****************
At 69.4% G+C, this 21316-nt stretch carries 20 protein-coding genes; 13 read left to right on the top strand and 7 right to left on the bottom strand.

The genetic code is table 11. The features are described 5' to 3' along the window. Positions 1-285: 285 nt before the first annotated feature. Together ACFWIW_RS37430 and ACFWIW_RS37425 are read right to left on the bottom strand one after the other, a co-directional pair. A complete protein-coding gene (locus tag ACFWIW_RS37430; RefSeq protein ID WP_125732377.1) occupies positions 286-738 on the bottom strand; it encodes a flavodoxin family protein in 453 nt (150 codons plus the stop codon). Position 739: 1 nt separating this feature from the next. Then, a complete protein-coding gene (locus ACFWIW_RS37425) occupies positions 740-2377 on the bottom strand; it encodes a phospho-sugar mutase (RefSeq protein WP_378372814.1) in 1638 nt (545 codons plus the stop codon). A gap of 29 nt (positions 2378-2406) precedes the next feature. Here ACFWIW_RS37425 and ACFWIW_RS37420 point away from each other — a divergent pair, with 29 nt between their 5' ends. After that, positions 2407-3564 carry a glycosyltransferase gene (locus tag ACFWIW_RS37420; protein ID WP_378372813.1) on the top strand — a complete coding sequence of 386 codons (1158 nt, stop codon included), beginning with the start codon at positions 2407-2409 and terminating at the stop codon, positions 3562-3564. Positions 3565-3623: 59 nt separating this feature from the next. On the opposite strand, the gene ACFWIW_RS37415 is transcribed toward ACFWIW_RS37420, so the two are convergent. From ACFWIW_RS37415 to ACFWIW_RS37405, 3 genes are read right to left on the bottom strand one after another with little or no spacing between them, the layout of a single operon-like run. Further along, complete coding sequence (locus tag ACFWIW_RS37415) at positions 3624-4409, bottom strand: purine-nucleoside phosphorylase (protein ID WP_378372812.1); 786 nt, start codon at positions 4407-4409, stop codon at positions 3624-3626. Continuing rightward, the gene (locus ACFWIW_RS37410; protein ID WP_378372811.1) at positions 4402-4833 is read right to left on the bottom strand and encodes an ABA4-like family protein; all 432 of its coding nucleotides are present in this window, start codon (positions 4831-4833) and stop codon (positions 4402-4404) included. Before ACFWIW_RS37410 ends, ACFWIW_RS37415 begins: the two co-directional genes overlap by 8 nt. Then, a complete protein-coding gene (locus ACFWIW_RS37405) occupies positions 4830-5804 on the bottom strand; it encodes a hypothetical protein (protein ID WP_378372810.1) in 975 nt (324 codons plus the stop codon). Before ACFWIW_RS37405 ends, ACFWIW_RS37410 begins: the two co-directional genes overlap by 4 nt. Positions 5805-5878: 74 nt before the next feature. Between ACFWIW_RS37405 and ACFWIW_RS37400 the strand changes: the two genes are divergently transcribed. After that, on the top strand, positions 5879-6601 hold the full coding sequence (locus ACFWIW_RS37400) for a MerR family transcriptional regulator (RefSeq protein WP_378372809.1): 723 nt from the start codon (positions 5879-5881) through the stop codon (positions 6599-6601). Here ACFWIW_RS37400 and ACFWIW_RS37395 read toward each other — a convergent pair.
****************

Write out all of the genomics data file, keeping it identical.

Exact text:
At 69.4% G+C, this 21316-nt stretch carries 20 protein-coding genes; 13 read left to right on the top strand and 7 right to left on the bottom strand.

The genetic code is table 11. The features are described 5' to 3' along the window. Positions 1-285: 285 nt before the first annotated feature. Together ACFWIW_RS37430 and ACFWIW_RS37425 are read right to left on the bottom strand one after the other, a co-directional pair. A complete protein-coding gene (locus tag ACFWIW_RS37430; RefSeq protein ID WP_125732377.1) occupies positions 286-738 on the bottom strand; it encodes a flavodoxin family protein in 453 nt (150 codons plus the stop codon). Position 739: 1 nt separating this feature from the next. Then, a complete protein-coding gene (locus ACFWIW_RS37425) occupies positions 740-2377 on the bottom strand; it encodes a phospho-sugar mutase (RefSeq protein WP_378372814.1) in 1638 nt (545 codons plus the stop codon). A gap of 29 nt (positions 2378-2406) precedes the next feature. Here ACFWIW_RS37425 and ACFWIW_RS37420 point away from each other — a divergent pair, with 29 nt between their 5' ends. After that, positions 2407-3564 carry a glycosyltransferase gene (locus tag ACFWIW_RS37420; protein ID WP_378372813.1) on the top strand — a complete coding sequence of 386 codons (1158 nt, stop codon included), beginning with the start codon at positions 2407-2409 and terminating at the stop codon, positions 3562-3564. Positions 3565-3623: 59 nt separating this feature from the next. On the opposite strand, the gene ACFWIW_RS37415 is transcribed toward ACFWIW_RS37420, so the two are convergent. From ACFWIW_RS37415 to ACFWIW_RS37405, 3 genes are read right to left on the bottom strand one after another with little or no spacing between them, the layout of a single operon-like run. Further along, complete coding sequence (locus tag ACFWIW_RS37415) at positions 3624-4409, bottom strand: purine-nucleoside phosphorylase (protein ID WP_378372812.1); 786 nt, start codon at positions 4407-4409, stop codon at positions 3624-3626. Continuing rightward, the gene (locus ACFWIW_RS37410; protein ID WP_378372811.1) at positions 4402-4833 is read right to left on the bottom strand and encodes an ABA4-like family protein; all 432 of its coding nucleotides are present in this window, start codon (positions 4831-4833) and stop codon (positions 4402-4404) included. Before ACFWIW_RS37410 ends, ACFWIW_RS37415 begins: the two co-directional genes overlap by 8 nt. Then, a complete protein-coding gene (locus ACFWIW_RS37405) occupies positions 4830-5804 on the bottom strand; it encodes a hypothetical protein (protein ID WP_378372810.1) in 975 nt (324 codons plus the stop codon). Before ACFWIW_RS37405 ends, ACFWIW_RS37410 begins: the two co-directional genes overlap by 4 nt. Positions 5805-5878: 74 nt before the next feature. Between ACFWIW_RS37405 and ACFWIW_RS37400 the strand changes: the two genes are divergently transcribed. After that, on the top strand, positions 5879-6601 hold the full coding sequence (locus ACFWIW_RS37400) for a MerR family transcriptional regulator (RefSeq protein WP_378372809.1): 723 nt from the start codon (positions 5879-5881) through the stop codon (positions 6599-6601). Here ACFWIW_RS37400 and ACFWIW_RS37395 read toward each other — a convergent pair.